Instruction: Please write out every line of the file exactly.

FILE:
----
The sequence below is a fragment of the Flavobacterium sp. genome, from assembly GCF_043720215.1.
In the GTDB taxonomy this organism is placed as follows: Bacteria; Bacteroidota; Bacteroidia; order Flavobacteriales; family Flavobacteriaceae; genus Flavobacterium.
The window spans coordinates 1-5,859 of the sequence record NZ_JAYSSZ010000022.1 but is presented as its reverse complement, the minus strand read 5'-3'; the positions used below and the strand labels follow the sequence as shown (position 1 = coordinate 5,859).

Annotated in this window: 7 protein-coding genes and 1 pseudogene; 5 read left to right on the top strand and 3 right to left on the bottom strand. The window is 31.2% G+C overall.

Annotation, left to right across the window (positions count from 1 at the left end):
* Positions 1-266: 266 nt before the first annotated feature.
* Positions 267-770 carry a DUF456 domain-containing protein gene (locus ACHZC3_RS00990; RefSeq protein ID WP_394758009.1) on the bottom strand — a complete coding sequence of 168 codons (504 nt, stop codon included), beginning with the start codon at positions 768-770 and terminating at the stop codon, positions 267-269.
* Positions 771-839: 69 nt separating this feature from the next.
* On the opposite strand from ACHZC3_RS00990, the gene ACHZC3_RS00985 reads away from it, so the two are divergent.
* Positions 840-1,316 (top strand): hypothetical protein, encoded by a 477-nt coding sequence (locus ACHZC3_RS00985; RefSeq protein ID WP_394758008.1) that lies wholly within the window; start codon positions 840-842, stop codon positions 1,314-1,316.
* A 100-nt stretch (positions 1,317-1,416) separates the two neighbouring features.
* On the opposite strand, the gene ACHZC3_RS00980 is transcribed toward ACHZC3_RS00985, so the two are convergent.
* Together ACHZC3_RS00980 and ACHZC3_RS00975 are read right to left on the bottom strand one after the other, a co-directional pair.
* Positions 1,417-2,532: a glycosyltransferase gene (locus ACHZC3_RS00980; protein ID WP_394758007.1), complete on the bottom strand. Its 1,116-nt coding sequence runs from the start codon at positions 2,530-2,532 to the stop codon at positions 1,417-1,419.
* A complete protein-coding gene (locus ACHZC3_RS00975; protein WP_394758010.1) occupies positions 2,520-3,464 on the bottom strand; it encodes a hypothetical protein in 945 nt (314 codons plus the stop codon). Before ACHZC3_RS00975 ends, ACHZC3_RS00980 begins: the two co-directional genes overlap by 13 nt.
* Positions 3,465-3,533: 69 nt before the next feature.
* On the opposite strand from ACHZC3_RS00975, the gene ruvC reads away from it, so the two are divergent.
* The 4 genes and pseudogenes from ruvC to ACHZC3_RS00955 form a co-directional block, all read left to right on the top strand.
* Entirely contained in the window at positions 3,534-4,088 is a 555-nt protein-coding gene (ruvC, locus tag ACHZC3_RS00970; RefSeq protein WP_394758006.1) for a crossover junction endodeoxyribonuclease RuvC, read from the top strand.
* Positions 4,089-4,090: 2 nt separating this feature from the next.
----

The sequence below is a fragment of the Flavobacterium sp. genome, from assembly GCF_043720215.1.
In the GTDB taxonomy this organism is placed as follows: Bacteria; Bacteroidota; Bacteroidia; order Flavobacteriales; family Flavobacteriaceae; genus Flavobacterium.
The window spans coordinates 1-5,859 of the sequence record NZ_JAYSSZ010000022.1 but is presented as its reverse complement, the minus strand read 5'-3'; the positions used below and the strand labels follow the sequence as shown (position 1 = coordinate 5,859).

Annotated in this window: 7 protein-coding genes and 1 pseudogene; 5 read left to right on the top strand and 3 right to left on the bottom strand. The window is 31.2% G+C overall.

Annotation, left to right across the window (positions count from 1 at the left end):
* Positions 1-266: 266 nt before the first annotated feature.
* Positions 267-770 carry a DUF456 domain-containing protein gene (locus ACHZC3_RS00990; RefSeq protein ID WP_394758009.1) on the bottom strand — a complete coding sequence of 168 codons (504 nt, stop codon included), beginning with the start codon at positions 768-770 and terminating at the stop codon, positions 267-269.
* Positions 771-839: 69 nt separating this feature from the next.
* On the opposite strand from ACHZC3_RS00990, the gene ACHZC3_RS00985 reads away from it, so the two are divergent.
* Positions 840-1,316 (top strand): hypothetical protein, encoded by a 477-nt coding sequence (locus ACHZC3_RS00985; RefSeq protein ID WP_394758008.1) that lies wholly within the window; start codon positions 840-842, stop codon positions 1,314-1,316.
* A 100-nt stretch (positions 1,317-1,416) separates the two neighbouring features.
* On the opposite strand, the gene ACHZC3_RS00980 is transcribed toward ACHZC3_RS00985, so the two are convergent.
* Together ACHZC3_RS00980 and ACHZC3_RS00975 are read right to left on the bottom strand one after the other, a co-directional pair.
* Positions 1,417-2,532: a glycosyltransferase gene (locus ACHZC3_RS00980; protein ID WP_394758007.1), complete on the bottom strand. Its 1,116-nt coding sequence runs from the start codon at positions 2,530-2,532 to the stop codon at positions 1,417-1,419.
* A complete protein-coding gene (locus ACHZC3_RS00975; protein WP_394758010.1) occupies positions 2,520-3,464 on the bottom strand; it encodes a hypothetical protein in 945 nt (314 codons plus the stop codon). Before ACHZC3_RS00975 ends, ACHZC3_RS00980 begins: the two co-directional genes overlap by 13 nt.
* Positions 3,465-3,533: 69 nt before the next feature.
* On the opposite strand from ACHZC3_RS00975, the gene ruvC reads away from it, so the two are divergent.
* The 4 genes and pseudogenes from ruvC to ACHZC3_RS00955 form a co-directional block, all read left to right on the top strand.
* Entirely contained in the window at positions 3,534-4,088 is a 555-nt protein-coding gene (ruvC, locus tag ACHZC3_RS00970; RefSeq protein WP_394758006.1) for a crossover junction endodeoxyribonuclease RuvC, read from the top strand.
* Positions 4,089-4,090: 2 nt separating this feature from the next.